Extreme rain events in the Tropics : what are the key atmospheric controlling factors ? - Précipitations extrêmes tropicales : quels sont les indicateurs atmosphériques clé ?
Laboratoire(s) de rattachement : LATMOS-IGE
Encadrant : Hélène Brogniez (LATMOS)
Co-encadrant : Théo Vischel (IGE)
Niveau de formation & pré-requis : The trainee must have an M2 level with skills in meteorology, climatological data analysis and/or statistics. Good computer programming skills are required.
Mots-clés : Meteorology, Precipitation, Satellite Remote Sensing, Rain gages
Tropospheric moisture is a central element of the global climate and its variability, from the boundary layer up to the stratosphere, water vapor acts as the main greenhouse gas, transports heat and is tightly linked to the formation and dissipation of clouds. For instance, the moistening of the lower troposphere is necessary to trigger convection, while mid-tropospheric intrusions of dry air in the vicinity of a mesoscale convective system (MCS) yield to inhibit its development. In the Tropics, rainfall is an essential component of the economy and is brought by these MCSs that organize during the monsoon.
Since several years tremendous work has been carried out by the modelling community to assess and understand how these MCSs develop and dissipate and why some of them are associated to extreme events. The path to a better understanding of these extreme events requires to dig further into the observation system : this will help to study how the physical processes will define the observed properties.
The project of this internship will focus on the rainfall monitored over the Sahelian region. Indeed, this area is a nice test-bed since it has been studied thoroughly thanks to numerous field campaigns, such as the 2006 international AMMA campaign (African Monsoon Multi-disciplinary Analysis), associated to numerical experiments.
The recent study of Taylor et al (2017) highlighted the intensification of Sahelian MCSs since the 1980s and further questioned the role of the low-level moisture. However, questions remain on how far do we need to describe the atmospheric column in order to best constrain rainfall models used to predict extreme rainfall events.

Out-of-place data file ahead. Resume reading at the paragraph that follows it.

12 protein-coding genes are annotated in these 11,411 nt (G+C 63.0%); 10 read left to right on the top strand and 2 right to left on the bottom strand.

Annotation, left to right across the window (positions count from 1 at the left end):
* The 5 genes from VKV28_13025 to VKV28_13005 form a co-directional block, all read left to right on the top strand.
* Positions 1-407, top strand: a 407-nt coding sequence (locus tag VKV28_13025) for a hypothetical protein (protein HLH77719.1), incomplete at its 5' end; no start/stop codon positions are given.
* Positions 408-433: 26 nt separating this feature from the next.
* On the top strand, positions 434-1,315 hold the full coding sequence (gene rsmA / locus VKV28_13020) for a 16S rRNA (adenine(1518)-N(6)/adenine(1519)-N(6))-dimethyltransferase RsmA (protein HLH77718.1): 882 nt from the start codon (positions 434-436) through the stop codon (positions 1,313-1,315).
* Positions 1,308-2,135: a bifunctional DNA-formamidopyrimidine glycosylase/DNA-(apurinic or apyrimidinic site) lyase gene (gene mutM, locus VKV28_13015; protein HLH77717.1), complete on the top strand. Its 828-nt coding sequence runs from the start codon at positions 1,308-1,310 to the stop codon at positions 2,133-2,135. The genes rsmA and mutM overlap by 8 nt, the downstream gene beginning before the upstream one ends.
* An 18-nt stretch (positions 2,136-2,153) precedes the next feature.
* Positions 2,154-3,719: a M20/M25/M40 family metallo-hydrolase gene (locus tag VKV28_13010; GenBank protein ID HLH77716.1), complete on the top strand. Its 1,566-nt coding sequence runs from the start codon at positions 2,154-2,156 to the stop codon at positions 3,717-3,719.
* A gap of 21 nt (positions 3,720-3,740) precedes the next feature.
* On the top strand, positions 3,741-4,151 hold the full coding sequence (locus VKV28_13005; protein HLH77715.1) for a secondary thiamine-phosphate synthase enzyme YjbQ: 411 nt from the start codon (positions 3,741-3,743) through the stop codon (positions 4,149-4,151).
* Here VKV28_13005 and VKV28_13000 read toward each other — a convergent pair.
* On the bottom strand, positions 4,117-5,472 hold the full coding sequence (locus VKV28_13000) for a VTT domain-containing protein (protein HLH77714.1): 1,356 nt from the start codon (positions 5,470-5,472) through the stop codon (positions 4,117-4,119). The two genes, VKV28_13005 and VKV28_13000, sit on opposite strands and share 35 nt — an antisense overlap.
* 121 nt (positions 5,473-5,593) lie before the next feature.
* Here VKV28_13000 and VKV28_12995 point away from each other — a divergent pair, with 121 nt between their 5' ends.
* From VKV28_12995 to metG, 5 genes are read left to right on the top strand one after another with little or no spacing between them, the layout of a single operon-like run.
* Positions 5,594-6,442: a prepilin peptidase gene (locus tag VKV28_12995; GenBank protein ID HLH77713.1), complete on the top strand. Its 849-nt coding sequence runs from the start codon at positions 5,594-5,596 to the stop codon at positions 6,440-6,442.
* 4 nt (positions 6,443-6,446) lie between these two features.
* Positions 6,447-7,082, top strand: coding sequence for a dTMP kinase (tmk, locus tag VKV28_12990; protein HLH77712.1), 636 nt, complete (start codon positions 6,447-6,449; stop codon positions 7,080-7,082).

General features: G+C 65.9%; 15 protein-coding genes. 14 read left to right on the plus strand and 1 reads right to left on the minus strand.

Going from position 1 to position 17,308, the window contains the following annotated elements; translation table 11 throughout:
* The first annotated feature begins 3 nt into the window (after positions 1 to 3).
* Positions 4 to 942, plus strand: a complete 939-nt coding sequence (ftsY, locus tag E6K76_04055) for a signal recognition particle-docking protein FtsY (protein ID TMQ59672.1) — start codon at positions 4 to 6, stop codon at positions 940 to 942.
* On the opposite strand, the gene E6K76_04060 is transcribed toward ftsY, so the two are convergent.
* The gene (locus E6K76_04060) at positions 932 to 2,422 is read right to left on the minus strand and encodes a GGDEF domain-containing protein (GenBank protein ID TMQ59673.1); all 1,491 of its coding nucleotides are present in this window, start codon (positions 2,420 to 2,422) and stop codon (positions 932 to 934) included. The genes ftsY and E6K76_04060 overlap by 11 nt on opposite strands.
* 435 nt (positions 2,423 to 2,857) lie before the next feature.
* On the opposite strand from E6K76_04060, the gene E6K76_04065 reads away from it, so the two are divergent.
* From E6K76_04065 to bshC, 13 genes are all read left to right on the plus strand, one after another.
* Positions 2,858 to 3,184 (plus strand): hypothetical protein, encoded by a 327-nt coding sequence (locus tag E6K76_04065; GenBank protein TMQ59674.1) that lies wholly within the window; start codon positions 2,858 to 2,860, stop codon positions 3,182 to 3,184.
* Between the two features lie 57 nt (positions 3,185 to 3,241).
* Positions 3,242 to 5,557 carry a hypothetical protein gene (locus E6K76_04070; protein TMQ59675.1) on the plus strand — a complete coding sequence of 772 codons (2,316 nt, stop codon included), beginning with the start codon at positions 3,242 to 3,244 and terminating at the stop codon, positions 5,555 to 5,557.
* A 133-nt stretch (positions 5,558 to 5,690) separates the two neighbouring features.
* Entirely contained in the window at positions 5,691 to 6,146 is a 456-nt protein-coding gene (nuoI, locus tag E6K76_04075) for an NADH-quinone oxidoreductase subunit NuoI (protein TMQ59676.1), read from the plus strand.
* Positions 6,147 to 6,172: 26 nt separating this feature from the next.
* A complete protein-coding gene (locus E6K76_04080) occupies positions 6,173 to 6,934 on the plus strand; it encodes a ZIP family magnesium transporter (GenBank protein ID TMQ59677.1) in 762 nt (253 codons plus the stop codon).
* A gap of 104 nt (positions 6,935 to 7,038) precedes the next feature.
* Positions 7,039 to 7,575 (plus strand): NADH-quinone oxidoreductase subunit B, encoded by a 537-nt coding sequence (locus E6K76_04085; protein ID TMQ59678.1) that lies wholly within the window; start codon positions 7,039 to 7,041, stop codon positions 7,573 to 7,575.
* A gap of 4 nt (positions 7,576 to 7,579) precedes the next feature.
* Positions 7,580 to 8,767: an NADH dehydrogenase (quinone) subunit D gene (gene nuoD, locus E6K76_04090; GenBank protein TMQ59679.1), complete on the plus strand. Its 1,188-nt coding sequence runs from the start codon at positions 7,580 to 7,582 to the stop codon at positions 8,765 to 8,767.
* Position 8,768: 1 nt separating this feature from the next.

The objective of the present project is to use the available observations of surface rainfall, provided by a network of rain-gauges (namely AMMA-CATCH), together with satellite (the Megha-Tropiques satellite) estimates of vertically-resolved atmospheric moisture. This study will analyze the hydrological cycle observed at the local scale, and is expected to provide a first-order understanding on the atmospheric constraints on the development of MCSs associated to extreme rainfall.
The funding will rely on the Megha-Tropiques “Groupement de Recherche” and the internship will make the bridge between LATMOS, with the expertise on the Megha-Tropiques measurements, and IGE, with the expertise on the rain-gauge measurements.
• Taylor C and co-authors (2017) : Frequency of extreme Sahelian storms tripled since 1982 in satellite observations, Nature Research Letter, 544, 475-480, doi:10.1038/nature22069
• AMMA-CATCH : http://www.amma-catch.org
• Megha-Tropiques : http://meghatropiques.ipsl.polytechnique.fr/
Pour candidater : - A letter of motivation stating the suitability of the candidate’s profile for the project and the reasons for his interest in the subject.
A detailed CV.
A transcript of the M1 grades (or M2 if available).
The coordinates of a reference person.